Dollar No Longer Weak Vs. Euro (on Steam)

Illustration for article titled Dollar No Longer Weak Vs. Euro (on Steam)

Last week Steam switched over its pricing to make dollars, euros and pounds equivalent. As you might imagine, this hoses UK/EU customers, and they're not too happy about it.

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First, the Steam announcement, dated Dec. 17:

Products on Steam are now priced using local currency in the United Kingdom (Pounds Sterling), and Europe (Euros). All other countries remain in United States Dollars.

Sounds innocent enough, right? Nope. All currencies are equivalent for pricing purposes. So a $9.99 game costs €9.99 and £9.99. Quick check of the exchange rates shows that is, in US Dollars, $9.99, and $13.85 and $14.83, respectively.

Put another way, Call of Duty 4, a $49.99 title, would be equivalent to $69.35 and, working backward, amounts to about a €14 difference, or an extra 25 percent that Valve (and the publisher) make on the exchange.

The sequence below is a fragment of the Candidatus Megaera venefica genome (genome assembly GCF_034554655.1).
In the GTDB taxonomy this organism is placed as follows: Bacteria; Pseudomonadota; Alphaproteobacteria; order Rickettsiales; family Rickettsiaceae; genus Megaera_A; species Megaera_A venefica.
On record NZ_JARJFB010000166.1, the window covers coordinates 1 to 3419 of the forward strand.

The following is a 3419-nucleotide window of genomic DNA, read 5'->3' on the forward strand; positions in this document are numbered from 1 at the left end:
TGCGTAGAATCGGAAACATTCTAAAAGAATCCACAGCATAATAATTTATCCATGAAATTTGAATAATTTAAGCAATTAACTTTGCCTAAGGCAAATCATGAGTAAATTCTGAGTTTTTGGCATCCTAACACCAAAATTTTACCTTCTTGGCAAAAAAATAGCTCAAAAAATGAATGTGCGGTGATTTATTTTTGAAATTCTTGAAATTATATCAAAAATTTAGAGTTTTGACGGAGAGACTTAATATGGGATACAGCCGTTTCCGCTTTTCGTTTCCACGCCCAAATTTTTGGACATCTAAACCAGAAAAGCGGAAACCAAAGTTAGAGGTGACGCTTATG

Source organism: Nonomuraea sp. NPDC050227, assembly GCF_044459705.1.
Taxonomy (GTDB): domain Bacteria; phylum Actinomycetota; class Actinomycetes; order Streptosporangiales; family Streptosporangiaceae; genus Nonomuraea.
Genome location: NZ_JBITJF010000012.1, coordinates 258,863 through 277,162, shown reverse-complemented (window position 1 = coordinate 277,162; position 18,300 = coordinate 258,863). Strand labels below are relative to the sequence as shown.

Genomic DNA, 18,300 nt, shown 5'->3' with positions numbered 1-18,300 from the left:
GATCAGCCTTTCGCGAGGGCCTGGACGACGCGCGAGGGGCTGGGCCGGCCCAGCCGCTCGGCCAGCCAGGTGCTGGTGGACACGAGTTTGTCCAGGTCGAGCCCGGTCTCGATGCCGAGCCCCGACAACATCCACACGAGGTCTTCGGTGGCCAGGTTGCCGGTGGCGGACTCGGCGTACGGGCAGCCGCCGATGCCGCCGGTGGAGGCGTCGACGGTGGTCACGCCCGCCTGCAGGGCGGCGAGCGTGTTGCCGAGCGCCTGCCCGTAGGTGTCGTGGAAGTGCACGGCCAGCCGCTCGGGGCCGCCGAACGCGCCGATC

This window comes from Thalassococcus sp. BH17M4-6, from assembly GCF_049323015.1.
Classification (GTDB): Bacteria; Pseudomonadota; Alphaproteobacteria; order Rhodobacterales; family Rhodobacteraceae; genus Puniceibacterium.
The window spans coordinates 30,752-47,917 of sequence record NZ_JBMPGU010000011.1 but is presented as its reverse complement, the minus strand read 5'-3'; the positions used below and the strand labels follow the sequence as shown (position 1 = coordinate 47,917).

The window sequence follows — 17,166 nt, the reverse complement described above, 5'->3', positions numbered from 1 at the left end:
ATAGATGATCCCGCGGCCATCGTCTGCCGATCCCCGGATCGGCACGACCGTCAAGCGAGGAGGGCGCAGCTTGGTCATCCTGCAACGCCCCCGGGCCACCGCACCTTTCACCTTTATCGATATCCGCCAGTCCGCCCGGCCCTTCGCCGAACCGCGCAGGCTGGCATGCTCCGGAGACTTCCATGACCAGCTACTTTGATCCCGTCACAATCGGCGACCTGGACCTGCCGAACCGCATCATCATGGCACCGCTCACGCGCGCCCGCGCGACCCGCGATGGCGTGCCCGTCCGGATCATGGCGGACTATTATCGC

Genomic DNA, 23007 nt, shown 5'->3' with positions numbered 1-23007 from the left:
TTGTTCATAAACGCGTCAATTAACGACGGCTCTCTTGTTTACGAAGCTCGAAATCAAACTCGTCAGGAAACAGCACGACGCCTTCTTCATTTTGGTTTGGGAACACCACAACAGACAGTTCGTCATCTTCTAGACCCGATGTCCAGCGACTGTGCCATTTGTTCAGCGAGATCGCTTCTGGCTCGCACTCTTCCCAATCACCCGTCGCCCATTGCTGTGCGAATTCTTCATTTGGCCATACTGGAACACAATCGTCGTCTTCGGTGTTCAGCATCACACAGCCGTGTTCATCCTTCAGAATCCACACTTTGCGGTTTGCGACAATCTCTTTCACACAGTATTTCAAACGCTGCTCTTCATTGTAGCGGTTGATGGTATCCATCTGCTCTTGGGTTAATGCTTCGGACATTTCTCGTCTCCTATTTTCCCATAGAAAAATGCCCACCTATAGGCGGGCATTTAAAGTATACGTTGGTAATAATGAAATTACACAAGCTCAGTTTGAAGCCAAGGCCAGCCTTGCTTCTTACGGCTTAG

A group has been set up on Steam to protest the difference.

Sure, retail copies of games sold in Europe may not be pegged to their U.S. retail price. And fine, maybe there's a headache maintaining three different pricing structures. But the point is that Steam had been selling in U.S. dollars and European customers, no different than tourists buying physical goods, took advantage of the exchange rate. They're now hit with 25 percent markup. Don't expect them to suddenly accept your business argument.

Steam Group 1€ ≠ 1$ [Steam, thanks Stephan, Faithry, and Marius]

DISCUSSION

Just a small detail, since I've seen the argument used a couple of times:

Nowhere in Europe is healthcare free.

"Universal" doesn't mean "free", and VAT wouldn't be nearly enough to pay for healthcare - not even close.

We all pay for healthcare, except it's taken from our paychecks and from the companies' payroll taxes, then redistributed by the state so that even people with low income or various disabilities will always have access to at least a minimum level of care. By and large, Europeans also pay significantly higher income taxes than Americans.

It's called redistribution. You may disagree with the economic model, but please: enough with this idea that Europeans magically get free healthcare. Our governments are in as deep a budgetary crisis as everyone else's. They certainly don't have secret funds to pay for our health: the money comes from somewhere, and that "somewhere" is our pockets.